Perhaps I was already getting a little groggy because the next morning when Ed and I went to breakfast, the hostess asked us for a name so she could seat us when there was a table. I thought she asked how many were in our party so I said "two." She said, "Two?" And I replied, "Yes, two."

She then asked me for my first name. By this time I figured out what was going on, but since I was so far down the road I told her my first name was "Juan." She really looked perplexed, but later came to seat the "Juan Two" party.

We spoke, Wednesday night at Faith Chapel, the Foursquare Church in Billings, Montana. Pastor Stan Simmons hosted a packed house (I would guess at least 500 people). Ed and I shared the microphone in that meeting, the first time we have done anything like that. It went very well.

Pastor Kenny Lee hosted our Cody, Wyoming meeting at the Holiday Inn. As we were checking in the desk clerk asked us if one of us were the notorious Ed Decker. When Ed identified himself, another clerk said, "Well, I’m LDS." We invited him to the meeting.

That evening the meeting was small, but included lots of teenagers. During Ed’s part of the seminar, the LDS desk clerk came in, tapped me on the shoulder, and asked if he could be put on our mailing list. He had been listening off and on at the door.

A couple of weeks after the meeting, Pastor Lee emailed me to say that one of the Mormon girls who came to the meeting had subsequently made a commitment to Christ.

In spite of its size, the Cody meeting was a key one. I felt as though we made a spiritual breakthrough there in that very Mormon town.

Worland, Wyoming Assembly of God, pastored by Joe Sanchez was a personal oasis for me. The worship service was so refreshing that I gave up fifteen minutes of my speaking time and asked them to continue praising God.

This presentation sticks out in my mind because I had the impression that a Latter-day Saint in the meeting was at a crucial crossroads. I slowed down and ground away at the occult roots of Mormonism until I was sure no one could leave the meeting without understanding that the things Ed and I were saying were extremely important. I remember saying, "Don’t you dare sit there and tell yourself I am lying about these things! Check it out for yourself!"

In attendance at our meeting was Judge Gary Hartman, the presiding judge in the famous "Doc" trial in Lovell, Wyoming. That trial, if you are not aware of it, was the prosecution of a Christian medical doctor who was accused, by numerous of Mormon women of sexually molesting them during examinations. The doctor was convicted and is serving a long sentence in the Wyoming penatentiary.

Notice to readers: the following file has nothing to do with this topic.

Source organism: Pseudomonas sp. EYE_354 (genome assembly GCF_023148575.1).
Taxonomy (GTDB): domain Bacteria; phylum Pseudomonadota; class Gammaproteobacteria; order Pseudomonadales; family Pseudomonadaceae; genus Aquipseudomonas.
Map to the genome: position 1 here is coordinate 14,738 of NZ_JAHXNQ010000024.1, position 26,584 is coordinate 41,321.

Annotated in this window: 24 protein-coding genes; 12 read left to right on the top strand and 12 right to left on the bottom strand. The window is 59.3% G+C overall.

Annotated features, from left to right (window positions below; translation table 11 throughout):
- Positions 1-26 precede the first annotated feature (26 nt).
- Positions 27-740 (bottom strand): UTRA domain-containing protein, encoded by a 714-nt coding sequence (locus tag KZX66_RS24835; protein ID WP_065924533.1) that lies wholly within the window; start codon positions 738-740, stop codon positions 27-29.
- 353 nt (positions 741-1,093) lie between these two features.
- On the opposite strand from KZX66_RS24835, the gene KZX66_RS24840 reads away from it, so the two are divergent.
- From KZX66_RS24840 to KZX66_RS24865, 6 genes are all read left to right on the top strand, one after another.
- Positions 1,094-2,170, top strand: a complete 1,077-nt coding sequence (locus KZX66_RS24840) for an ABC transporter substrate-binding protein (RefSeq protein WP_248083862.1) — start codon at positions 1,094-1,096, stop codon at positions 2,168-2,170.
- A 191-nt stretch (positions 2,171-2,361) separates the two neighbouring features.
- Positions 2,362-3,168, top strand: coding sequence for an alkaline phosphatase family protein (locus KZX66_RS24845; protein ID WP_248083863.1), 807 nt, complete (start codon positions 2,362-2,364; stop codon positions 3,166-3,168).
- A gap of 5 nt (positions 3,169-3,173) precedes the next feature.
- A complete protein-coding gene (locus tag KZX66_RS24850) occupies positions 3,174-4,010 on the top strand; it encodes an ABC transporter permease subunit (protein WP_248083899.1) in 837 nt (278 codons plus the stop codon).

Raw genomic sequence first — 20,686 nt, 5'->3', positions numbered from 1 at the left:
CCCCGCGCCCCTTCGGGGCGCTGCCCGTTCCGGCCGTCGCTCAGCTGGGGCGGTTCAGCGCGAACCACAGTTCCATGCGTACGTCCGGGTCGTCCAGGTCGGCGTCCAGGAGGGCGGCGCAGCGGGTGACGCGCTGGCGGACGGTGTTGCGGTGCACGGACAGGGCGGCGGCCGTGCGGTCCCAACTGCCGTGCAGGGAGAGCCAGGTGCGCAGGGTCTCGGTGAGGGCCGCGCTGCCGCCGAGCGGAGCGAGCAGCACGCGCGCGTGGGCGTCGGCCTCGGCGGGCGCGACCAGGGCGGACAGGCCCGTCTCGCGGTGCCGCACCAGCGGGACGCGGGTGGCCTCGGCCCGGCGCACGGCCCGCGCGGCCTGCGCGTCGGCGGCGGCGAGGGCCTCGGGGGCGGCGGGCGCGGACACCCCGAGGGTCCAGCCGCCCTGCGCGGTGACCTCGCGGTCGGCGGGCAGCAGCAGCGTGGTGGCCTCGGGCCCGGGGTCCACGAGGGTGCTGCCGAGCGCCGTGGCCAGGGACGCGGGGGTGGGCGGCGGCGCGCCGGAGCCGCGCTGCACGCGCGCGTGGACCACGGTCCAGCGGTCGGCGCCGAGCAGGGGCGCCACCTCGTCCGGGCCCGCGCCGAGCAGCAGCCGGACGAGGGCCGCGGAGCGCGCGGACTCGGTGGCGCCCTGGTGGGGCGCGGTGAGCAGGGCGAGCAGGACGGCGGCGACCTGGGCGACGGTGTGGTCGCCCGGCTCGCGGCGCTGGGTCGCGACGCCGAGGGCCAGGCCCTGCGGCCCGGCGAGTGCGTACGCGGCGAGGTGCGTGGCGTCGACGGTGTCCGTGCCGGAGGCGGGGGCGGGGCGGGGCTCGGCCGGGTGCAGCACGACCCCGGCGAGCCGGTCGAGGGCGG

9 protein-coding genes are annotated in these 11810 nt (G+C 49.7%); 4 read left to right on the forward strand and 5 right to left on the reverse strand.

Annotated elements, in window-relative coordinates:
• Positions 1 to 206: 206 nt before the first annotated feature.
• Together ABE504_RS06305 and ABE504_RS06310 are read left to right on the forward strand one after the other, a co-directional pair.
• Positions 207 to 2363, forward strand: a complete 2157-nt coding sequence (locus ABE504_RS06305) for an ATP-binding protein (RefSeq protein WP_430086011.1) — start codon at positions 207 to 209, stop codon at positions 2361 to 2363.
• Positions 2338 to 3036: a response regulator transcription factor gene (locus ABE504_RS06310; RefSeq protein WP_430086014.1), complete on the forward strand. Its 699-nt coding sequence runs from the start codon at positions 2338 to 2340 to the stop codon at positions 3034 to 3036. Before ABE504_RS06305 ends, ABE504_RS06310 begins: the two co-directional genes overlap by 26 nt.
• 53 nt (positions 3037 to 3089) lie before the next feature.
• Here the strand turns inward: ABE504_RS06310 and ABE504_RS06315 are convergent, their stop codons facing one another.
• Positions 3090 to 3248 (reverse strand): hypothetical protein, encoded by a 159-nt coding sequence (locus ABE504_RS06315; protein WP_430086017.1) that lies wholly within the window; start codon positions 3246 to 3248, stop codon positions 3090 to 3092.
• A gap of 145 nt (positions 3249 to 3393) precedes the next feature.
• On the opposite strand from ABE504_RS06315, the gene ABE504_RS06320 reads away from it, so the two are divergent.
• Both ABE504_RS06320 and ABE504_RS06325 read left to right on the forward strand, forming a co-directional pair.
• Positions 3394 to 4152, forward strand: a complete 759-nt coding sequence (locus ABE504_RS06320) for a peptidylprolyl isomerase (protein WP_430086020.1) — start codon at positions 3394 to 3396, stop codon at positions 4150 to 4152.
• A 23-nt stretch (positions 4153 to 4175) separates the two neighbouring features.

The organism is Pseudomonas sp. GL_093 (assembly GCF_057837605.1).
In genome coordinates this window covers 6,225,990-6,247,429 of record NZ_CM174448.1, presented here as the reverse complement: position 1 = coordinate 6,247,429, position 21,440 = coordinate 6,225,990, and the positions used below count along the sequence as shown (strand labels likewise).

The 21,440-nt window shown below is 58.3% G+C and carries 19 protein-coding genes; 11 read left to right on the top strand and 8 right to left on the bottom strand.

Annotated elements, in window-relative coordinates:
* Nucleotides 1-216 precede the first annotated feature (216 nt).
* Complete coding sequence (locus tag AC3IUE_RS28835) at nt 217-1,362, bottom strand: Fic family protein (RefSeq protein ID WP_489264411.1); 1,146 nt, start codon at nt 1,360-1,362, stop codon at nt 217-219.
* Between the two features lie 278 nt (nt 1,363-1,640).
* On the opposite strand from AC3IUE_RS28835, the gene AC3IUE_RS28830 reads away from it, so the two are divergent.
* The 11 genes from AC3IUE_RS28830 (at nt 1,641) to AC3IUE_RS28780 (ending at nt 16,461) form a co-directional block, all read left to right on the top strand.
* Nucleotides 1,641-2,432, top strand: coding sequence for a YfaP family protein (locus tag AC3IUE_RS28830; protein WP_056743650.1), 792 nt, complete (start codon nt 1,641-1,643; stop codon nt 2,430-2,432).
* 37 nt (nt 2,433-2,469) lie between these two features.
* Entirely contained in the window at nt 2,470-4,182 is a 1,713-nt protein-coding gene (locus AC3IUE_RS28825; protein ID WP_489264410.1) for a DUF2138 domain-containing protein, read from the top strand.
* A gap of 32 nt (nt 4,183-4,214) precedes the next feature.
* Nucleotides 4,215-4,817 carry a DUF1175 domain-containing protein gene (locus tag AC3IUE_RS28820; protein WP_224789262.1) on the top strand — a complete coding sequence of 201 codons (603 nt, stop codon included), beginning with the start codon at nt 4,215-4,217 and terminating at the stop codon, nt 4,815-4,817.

Again, another small, but important meeting. I saw many of my old friends there because I was born and raised only eight miles away in Basin, Wyoming. The host, CMA pastor John Henderson, has had me in his church on two or three occasions. My "second father" Stan Johnson, was in the meeting. An Episcopal Priest who attended the meeting share with me that the Episcopal Church is undergoing an Evangelical revival. He was very excited about it.

Sheridan was the icing on the cake of a very successful week of meetings. Sheridan actually was an afterthought. We had not planned on going there, but we were invited by Deb and Wilbur Holz. Wilbur is associate pastor at a Lutheran church. The meeting was held at First Baptist Church. The Holz’ had done the legwork to turn out a crowd which jammed the church to overflowing. I’m guessing there were 300-400 people present.

I felt my part of the presentation was the best I had done in the series. I was not my normal Pentecostal self in the meeting. I slowed way, way down and very seriously dealt with the occult roots of Mormonism. I don’t know if I have ever preached in that style before. Certainly not for the entire 45 minutes. Again, I felt as though I were speaking to some people who were at critical junctures in their spiritual quest.

After I got home, one man–a self-described agnostic–has now entered into a friendly email dialogue with me.

I cannot overemphasize the value of this ministry tour. The hands-on contact with prime candidates for conversion breathes life into me and affects my ministry for months. As a result, I am committing myself to spend more time on the road in an attempt to influence as many people as I possibly can.

–Jim Spencer, Aug. 14th, 1999